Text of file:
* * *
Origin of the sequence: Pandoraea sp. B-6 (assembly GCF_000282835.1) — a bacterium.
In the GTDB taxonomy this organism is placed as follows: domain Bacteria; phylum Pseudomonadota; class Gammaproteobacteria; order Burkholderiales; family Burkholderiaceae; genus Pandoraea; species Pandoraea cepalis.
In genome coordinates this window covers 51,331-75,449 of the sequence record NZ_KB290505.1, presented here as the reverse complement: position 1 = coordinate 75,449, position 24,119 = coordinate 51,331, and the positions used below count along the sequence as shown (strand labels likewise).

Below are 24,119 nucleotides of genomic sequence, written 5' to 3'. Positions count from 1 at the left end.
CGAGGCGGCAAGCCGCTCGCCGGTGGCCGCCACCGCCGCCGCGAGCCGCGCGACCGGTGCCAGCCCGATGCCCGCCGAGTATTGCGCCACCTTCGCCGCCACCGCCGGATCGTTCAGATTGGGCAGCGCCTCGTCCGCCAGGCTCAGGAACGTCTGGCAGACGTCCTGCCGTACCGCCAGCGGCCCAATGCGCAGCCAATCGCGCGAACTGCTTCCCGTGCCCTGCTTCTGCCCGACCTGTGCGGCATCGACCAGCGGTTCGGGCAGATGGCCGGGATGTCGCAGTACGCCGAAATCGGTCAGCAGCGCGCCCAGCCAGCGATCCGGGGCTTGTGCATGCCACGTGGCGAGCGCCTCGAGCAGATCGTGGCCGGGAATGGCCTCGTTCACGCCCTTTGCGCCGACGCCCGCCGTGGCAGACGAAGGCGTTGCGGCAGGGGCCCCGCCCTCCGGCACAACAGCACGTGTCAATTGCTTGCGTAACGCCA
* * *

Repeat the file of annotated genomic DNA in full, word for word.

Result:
Origin of the sequence: Pandoraea sp. B-6 (assembly GCF_000282835.1) — a bacterium.
In the GTDB taxonomy this organism is placed as follows: domain Bacteria; phylum Pseudomonadota; class Gammaproteobacteria; order Burkholderiales; family Burkholderiaceae; genus Pandoraea; species Pandoraea cepalis.
In genome coordinates this window covers 51,331-75,449 of the sequence record NZ_KB290505.1, presented here as the reverse complement: position 1 = coordinate 75,449, position 24,119 = coordinate 51,331, and the positions used below count along the sequence as shown (strand labels likewise).

Below are 24,119 nucleotides of genomic sequence, written 5' to 3'. Positions count from 1 at the left end.
CGAGGCGGCAAGCCGCTCGCCGGTGGCCGCCACCGCCGCCGCGAGCCGCGCGACCGGTGCCAGCCCGATGCCCGCCGAGTATTGCGCCACCTTCGCCGCCACCGCCGGATCGTTCAGATTGGGCAGCGCCTCGTCCGCCAGGCTCAGGAACGTCTGGCAGACGTCCTGCCGTACCGCCAGCGGCCCAATGCGCAGCCAATCGCGCGAACTGCTTCCCGTGCCCTGCTTCTGCCCGACCTGTGCGGCATCGACCAGCGGTTCGGGCAGATGGCCGGGATGTCGCAGTACGCCGAAATCGGTCAGCAGCGCGCCCAGCCAGCGATCCGGGGCTTGTGCATGCCACGTGGCGAGCGCCTCGAGCAGATCGTGGCCGGGAATGGCCTCGTTCACGCCCTTTGCGCCGACGCCCGCCGTGGCAGACGAAGGCGTTGCGGCAGGGGCCCCGCCCTCCGGCACAACAGCACGTGTCAATTGCTTGCGTAACGCCA